Nasser Al-Attiyah won a second straight stage of the Dakar Rally and reduced Stephane Peterhansel’s overall lead to five minutes in the sands of Peru on Tuesday.
Meanwhile, the motorbikes got a fourth different leader after four stages when Olivier Pain, ninth in his previous two Dakars, came through the 289-kilometre stage from Nazca to Arequipa in second place to grab a 2-minute, 24-second lead over fellow Frenchman David Casteu.
Despite continuing to underplay his new buggy’s capacities, Al-Attiyah has finished no worse than sixth in the stages. Guerlain Chicherit led at the first two waypoints but Al-Attiyah, the 2011 champion, edged ahead on the last third to win the stage by 36 seconds from Chicherit. Peterhansel remained steady to trail 1:17 behind in third, and keep the lead for a third straight day.
"We know that tomorrow the terrain is going to be less easy for the buggies and we will probably lose a bit of time, but since it should be better for us in Chile, I’m not worried, especially since we are out in front and not far behind Peterhansel," Al-Attiyah said.
Peterhansel, the defending champion, said he was happy for now to not push too hard.
"I prefer to hold back a little," he said. "It’s always a question of strategy: You need to know when to keep a little back and when to take risks. For the moment, it’s not going too badly for us."
Officials restored Peterhansel’s second-stage win and lead from Sunday after losing them to Carlos Sainz, who had a complaint upheld that his GPS malfunctioned. Further testing, however, found nothing wrong with the GPS, and officials gave back Peterhansel’s record 60th stage win.
The news got worse for Sainz. Dogged by electrical problems on Monday, the 2010 winner’s buggy seized up again and he lost several hours. Two others also fell out of title contention: Lucio Alvarez, who started the day third overall, broke down early, and Robby Gordon rolled his Hummer onto its roof and lost hours.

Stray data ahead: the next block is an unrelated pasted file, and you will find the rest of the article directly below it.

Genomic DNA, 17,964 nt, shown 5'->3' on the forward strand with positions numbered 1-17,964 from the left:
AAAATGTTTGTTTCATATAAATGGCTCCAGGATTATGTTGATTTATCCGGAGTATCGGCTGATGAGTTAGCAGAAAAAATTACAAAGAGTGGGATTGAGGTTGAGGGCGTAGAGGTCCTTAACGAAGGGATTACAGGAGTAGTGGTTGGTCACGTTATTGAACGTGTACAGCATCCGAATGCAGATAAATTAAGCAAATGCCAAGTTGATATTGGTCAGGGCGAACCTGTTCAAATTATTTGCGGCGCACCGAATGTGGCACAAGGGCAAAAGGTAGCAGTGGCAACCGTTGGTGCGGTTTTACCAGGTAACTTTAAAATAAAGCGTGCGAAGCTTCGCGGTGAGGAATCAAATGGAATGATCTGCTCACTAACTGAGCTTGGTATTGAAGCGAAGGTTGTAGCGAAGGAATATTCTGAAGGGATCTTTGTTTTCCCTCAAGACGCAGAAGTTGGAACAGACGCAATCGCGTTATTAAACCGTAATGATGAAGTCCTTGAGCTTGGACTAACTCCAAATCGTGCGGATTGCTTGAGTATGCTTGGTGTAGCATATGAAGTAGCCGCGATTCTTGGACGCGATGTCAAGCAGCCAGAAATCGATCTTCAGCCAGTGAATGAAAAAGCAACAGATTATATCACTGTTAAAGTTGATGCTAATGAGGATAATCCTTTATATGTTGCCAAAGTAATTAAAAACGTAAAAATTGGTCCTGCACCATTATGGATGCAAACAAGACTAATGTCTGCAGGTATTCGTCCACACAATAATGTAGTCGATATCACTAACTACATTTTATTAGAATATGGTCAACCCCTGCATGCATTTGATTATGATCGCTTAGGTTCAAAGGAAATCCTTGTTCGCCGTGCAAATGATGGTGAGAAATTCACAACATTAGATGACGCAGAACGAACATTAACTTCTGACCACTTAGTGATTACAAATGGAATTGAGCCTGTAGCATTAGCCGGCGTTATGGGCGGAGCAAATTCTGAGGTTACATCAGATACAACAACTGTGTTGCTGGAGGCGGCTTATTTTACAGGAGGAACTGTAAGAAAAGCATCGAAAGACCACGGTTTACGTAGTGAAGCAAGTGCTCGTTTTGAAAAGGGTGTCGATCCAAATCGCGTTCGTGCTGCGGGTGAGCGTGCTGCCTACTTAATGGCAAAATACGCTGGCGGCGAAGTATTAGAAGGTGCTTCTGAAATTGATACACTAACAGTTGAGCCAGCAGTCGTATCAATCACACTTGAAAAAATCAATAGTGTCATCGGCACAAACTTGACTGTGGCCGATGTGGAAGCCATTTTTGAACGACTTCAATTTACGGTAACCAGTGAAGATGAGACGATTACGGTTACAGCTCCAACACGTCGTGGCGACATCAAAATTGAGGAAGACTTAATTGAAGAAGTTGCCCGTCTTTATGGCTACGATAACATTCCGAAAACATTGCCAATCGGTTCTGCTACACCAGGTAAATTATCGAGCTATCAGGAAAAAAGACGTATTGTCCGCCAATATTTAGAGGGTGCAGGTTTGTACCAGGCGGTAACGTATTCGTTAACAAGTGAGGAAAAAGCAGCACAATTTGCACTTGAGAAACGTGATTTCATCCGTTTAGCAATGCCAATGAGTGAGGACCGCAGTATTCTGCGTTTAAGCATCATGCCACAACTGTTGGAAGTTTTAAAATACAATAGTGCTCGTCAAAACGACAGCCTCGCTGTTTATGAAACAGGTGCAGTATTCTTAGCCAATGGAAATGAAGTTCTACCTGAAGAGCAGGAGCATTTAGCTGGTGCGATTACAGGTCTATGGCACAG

After Peterhansel and Al-Attiyah, the next best overall was 2009 winner Giniel de Villiers, 33 minutes back, then the Minis of Leonid Novitskiy (33:48), and Nani Roma (39:06).
In the bike race, Joan Barreda Bort of Spain showed his competitiveness by rebounding from broken spokes on his Husqvarna and a 44th-place finish on Monday to win the fourth stage, his second of the race. He finished 8:23 ahead of Pain’s Yamaha and nearly 11 minutes in front of David Casteu’s Yamaha to rise to fourth overall.
Pain led a French 1-2-3 overall. Casteu was second, a three minutes behind was overnight leader and defending champ Cyril Despres. The KTM rider did enough in finishing 15th and 17 minutes behind Barreda Bort to slip only to third overall.
"I don’t want to get over-excited about my place in the overall, the rally’s still long," Pain said.
Barreda Bort made up 15 minutes to be 5:38 back.
"I started from far back and was able to go on the attack from the beginning to the end," Barreda Bort said. "Nothing is lost yet, so I’m going to fight every day to move back to the front."
The fifth stage on Wednesday enters Chile, and leaves the dunes to feature stony sections and river crossings.